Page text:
**UPDATE: I’ve finally completed my instruction video!! Click here to see it on my YouTube channel!
Many years ago, I bought myself a Tullsta armchair from Ikea. The cream-coloured chair served me well, but I was toying with the idea of jazzing it up a bit. I’m not one for slip covers (they are too clumsy-looking and expensive for my taste) and just adding a funky cushion wasn’t enough, so I decided to reupholster it. I scoured online for local upholsterers and emailed RFQs to them. I was told that for the size of my chair, the labour cost of upholstery would be approximately $385 plus the cost of fabric. Seeing as I paid a mere $96 for my Tullsta back in 2007, the idea of paying about 4 times the price was preposterous, let alone the cost of fabric. The idea of professional reupholstery was instantly squashed.
But my problem remained – I still had a neutral chair. I decided to take matters in my own hands. I’m a DIY-er – I’ve installed my own recessed light fixtures, hung my pendant lights, used my hammer drill to create holes in my cement-back walls – I could upholster my own chair, or at least attempt to. So that’s what I did. I headed over to Fabricland, got myself some supplies and came back home to tackle my project.
Naturally, when you think of upholstery, you think of some degree of sewing with a machine. This wasn’t an option for me because for one, I don’t have a sewing machine, and secondly, sewing involves measuring and I hate measuring, so sewing is out. There were some parts where I sewed by hand, but it was very minimal, which worked well for me.
Before I go into the details of the whole process, let me run down the tools and materials I used for this DIY upholstery project:
- Approx. 6 metres of upholstery fabric
- Heat-activated fabric tape (ie. Heat n Bond, found at your local fabric store)
- Staple gun and staples
- Clothing iron
Disclosure: I actually attempted a dry-run of this Ikea hack on the same chair a few years ago with cheaper fabric, just to see if I could do it. This is was the finished product looked like (feel free to ignore the background clutter):
I decided it was time to go for the gusto and upholster this chair with fabric that would go the distance – and so I started again. Here is what the chair looks like, stripped of the old fabric:
I started by taking the seat cushion out and working on the front of the arms. This is where the hand-sewing came in. I laid the fabric against the arms and pinned to set it temporarily. I hand-sewed the edges where I folded it over the arms. This is the only part that I sewed.
At the lower part of the front of the chair, I cut a piece of fabric that would fit well (I didn’t measure it, I just laid it against it first to get a sense of how big a piece I should cut. That what I did throughout the entire process, actually). I folded it on its side and created a clean seam. I stapled it on the inside seat area of the chair. I also turned the chair over and stapled the fabric on the bottom of the chair, while holding it nice and taut.
Now it was time to work on the side of the chair. I took one long piece and draped it from the inside to the outside of the chair. That sounds nice and simple, but that was a pretty tedious exercise. I had to make sure that fabric was properly lined up on each side. Similar to the step before, I stapled this piece of fabric on the inside of the chair, flipped it over and stapled it on the bottom of the chair. Where the side fabric met the frontal arm fabric, I took a pieces of the heat-activated tape and put it under the side fabric, and pressed it with a hot iron.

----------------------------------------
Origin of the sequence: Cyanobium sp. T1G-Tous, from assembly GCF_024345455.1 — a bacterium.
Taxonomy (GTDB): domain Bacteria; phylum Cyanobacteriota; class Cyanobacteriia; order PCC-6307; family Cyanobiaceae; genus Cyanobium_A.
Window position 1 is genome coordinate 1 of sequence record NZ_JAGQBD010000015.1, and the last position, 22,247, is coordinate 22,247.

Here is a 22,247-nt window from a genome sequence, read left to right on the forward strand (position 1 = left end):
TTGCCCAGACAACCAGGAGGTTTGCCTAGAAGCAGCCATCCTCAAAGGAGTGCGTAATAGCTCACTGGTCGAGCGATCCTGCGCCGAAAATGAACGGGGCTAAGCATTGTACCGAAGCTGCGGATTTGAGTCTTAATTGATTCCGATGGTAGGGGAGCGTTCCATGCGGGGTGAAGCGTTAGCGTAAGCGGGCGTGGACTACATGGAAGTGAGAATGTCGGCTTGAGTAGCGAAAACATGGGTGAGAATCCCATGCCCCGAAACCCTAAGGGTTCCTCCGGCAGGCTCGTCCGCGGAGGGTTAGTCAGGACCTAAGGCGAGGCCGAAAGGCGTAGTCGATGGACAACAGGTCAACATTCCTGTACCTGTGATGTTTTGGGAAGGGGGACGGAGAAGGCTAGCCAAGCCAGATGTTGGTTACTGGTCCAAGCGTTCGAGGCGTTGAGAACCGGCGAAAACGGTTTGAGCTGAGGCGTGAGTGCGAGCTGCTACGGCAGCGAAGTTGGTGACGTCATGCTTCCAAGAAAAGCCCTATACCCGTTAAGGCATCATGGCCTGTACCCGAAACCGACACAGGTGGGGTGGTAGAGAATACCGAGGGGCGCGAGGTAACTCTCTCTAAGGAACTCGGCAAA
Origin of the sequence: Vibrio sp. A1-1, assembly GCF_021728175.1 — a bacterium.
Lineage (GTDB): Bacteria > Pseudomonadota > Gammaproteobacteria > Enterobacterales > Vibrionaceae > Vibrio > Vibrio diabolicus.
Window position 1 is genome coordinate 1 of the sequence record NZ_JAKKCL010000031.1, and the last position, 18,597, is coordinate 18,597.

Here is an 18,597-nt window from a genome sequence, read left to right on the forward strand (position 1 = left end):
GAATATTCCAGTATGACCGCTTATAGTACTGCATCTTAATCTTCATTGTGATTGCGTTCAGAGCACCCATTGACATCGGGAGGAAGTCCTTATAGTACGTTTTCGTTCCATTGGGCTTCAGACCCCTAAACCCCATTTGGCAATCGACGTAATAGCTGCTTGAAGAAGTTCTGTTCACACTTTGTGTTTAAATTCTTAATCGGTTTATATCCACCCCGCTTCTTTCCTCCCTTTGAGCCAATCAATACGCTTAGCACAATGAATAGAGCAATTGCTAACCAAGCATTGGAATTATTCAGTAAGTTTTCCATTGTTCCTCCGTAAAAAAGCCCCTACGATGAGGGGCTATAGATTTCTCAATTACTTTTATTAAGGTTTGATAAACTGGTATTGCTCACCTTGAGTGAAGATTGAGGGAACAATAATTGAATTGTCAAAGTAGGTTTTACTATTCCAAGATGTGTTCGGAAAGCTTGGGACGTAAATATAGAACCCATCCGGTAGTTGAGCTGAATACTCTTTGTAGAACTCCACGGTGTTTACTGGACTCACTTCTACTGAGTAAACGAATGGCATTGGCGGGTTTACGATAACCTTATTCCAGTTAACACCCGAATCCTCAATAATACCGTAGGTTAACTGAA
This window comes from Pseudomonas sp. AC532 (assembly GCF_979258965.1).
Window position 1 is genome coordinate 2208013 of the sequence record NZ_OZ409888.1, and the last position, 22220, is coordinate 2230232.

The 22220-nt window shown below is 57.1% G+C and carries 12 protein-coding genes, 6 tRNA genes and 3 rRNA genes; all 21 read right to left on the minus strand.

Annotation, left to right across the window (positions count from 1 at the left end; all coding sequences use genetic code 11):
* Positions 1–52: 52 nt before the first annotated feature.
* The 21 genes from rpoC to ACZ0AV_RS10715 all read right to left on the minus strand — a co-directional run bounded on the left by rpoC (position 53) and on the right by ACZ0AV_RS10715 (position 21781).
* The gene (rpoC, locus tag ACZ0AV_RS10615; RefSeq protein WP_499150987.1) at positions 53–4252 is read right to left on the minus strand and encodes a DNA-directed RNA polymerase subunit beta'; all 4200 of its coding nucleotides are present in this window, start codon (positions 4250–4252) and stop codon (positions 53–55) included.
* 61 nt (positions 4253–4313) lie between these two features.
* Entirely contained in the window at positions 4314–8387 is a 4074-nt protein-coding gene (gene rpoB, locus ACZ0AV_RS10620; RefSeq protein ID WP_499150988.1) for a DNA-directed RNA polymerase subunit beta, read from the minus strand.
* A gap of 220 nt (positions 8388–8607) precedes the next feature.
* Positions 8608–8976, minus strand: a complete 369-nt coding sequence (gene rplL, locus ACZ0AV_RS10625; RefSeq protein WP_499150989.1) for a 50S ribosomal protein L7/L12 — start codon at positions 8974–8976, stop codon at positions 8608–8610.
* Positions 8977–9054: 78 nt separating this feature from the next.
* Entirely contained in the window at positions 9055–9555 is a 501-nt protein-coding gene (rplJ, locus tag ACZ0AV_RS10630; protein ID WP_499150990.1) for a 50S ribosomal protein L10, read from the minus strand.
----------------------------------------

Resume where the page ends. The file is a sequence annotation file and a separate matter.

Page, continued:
There’s no picture for this, but I affixed the fabric to the seat cushion of the chair with the heat-activated tape as well.
At this point in time, life got a little hectic for me, so this hack was placed on hold. During that time, I decided to paint my den, the room that this chair was to go in, in a cool, crisp colour, which clashed horrendously with the warmth of the fabric, so I didn’t complete the project. Plus, I wasn’t sure if the flower power motif was right for me. I’m on the lookout for some new fabric, so I hope to have a newly-styled chair in the next few months.
Here are some tips I would give to someone attempting this
little enterprising project:
- Try to get your fabric on sale (and every other product you ever buy). If you mess up, you won’t feel as bad. I bought my fabric for only $6 per metre.
- Use fabric that is either solid or has a busy pattern that is not going in one direction. This will minimize the look of imperfections. There is no way I could have done this project in a striped fabric, it would have been a hot mess.
- Use 2 or 3 pieces of fabric for the middle section of the chair. Using only one piece of fabric (the way the sides are done) is quite difficult to lay flat because the back is curved. 2 pieces should be sufficient, but if you’re worried about having a seam right in the middle of the chair, use 3 pieces.
- Only try this on light-weight furniture. This Tullsta weighs next to nothing, so flipping it over didn’t pose any risk to me. I’ve seen some armchairs that are quite substantial. Turning them upside-down would not be so easy, and you could risk hurting yourself if it falls down on you.
Of course, I’m by no means a professional upholsterer and I’m not going to claim that this job will last forever, but it’s a great way to change up the look of your chair with little expense. This idea could be great for a little kid’s room, as you could change the look of the chair to reflect the child’s age and interests. It could also work well with university students, most of which have little discretionary money, and none of which for upholstery. And frankly, it’s works well if you spill red wine or mustard or some other indelible stain.
**Update: I’ve reupholstered the Ikea Tullsta once again. An instruction video will be available by March 1st, 2014. Here’s a pic of my new project: